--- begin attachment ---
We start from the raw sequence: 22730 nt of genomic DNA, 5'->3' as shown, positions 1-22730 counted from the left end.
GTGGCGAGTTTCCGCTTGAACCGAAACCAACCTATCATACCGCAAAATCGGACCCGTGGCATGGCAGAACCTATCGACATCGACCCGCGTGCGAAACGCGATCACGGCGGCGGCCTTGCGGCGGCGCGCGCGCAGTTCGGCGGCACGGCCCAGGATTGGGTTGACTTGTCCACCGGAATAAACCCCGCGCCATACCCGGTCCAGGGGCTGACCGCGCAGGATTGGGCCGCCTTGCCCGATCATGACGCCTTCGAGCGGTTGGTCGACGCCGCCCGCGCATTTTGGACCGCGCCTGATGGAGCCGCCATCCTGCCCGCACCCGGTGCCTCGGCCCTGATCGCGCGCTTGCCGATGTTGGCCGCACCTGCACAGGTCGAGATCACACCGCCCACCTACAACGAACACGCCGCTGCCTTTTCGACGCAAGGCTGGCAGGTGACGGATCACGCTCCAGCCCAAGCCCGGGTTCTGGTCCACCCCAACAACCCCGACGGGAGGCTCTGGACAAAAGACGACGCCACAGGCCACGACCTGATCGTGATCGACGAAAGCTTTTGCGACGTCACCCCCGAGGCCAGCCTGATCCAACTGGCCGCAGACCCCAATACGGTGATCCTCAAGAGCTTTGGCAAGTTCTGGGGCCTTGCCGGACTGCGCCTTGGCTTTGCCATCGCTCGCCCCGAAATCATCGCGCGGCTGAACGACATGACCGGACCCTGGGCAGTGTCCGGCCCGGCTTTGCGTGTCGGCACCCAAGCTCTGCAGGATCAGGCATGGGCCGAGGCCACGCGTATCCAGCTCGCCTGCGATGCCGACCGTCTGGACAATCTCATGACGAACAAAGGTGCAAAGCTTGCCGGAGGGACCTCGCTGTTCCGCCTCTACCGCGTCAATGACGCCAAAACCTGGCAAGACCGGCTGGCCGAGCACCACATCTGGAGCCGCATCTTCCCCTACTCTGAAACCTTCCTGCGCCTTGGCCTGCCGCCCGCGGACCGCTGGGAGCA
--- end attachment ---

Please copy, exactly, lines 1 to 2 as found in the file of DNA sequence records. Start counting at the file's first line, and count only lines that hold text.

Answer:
We start from the raw sequence: 22730 nt of genomic DNA, 5'->3' as shown, positions 1-22730 counted from the left end.
GTGGCGAGTTTCCGCTTGAACCGAAACCAACCTATCATACCGCAAAATCGGACCCGTGGCATGGCAGAACCTATCGACATCGACCCGCGTGCGAAACGCGATCACGGCGGCGGCCTTGCGGCGGCGCGCGCGCAGTTCGGCGGCACGGCCCAGGATTGGGTTGACTTGTCCACCGGAATAAACCCCGCGCCATACCCGGTCCAGGGGCTGACCGCGCAGGATTGGGCCGCCTTGCCCGATCATGACGCCTTCGAGCGGTTGGTCGACGCCGCCCGCGCATTTTGGACCGCGCCTGATGGAGCCGCCATCCTGCCCGCACCCGGTGCCTCGGCCCTGATCGCGCGCTTGCCGATGTTGGCCGCACCTGCACAGGTCGAGATCACACCGCCCACCTACAACGAACACGCCGCTGCCTTTTCGACGCAAGGCTGGCAGGTGACGGATCACGCTCCAGCCCAAGCCCGGGTTCTGGTCCACCCCAACAACCCCGACGGGAGGCTCTGGACAAAAGACGACGCCACAGGCCACGACCTGATCGTGATCGACGAAAGCTTTTGCGACGTCACCCCCGAGGCCAGCCTGATCCAACTGGCCGCAGACCCCAATACGGTGATCCTCAAGAGCTTTGGCAAGTTCTGGGGCCTTGCCGGACTGCGCCTTGGCTTTGCCATCGCTCGCCCCGAAATCATCGCGCGGCTGAACGACATGACCGGACCCTGGGCAGTGTCCGGCCCGGCTTTGCGTGTCGGCACCCAAGCTCTGCAGGATCAGGCATGGGCCGAGGCCACGCGTATCCAGCTCGCCTGCGATGCCGACCGTCTGGACAATCTCATGACGAACAAAGGTGCAAAGCTTGCCGGAGGGACCTCGCTGTTCCGCCTCTACCGCGTCAATGACGCCAAAACCTGGCAAGACCGGCTGGCCGAGCACCACATCTGGAGCCGCATCTTCCCCTACTCTGAAACCTTCCTGCGCCTTGGCCTGCCGCCCGCGGACCGCTGGGAGCA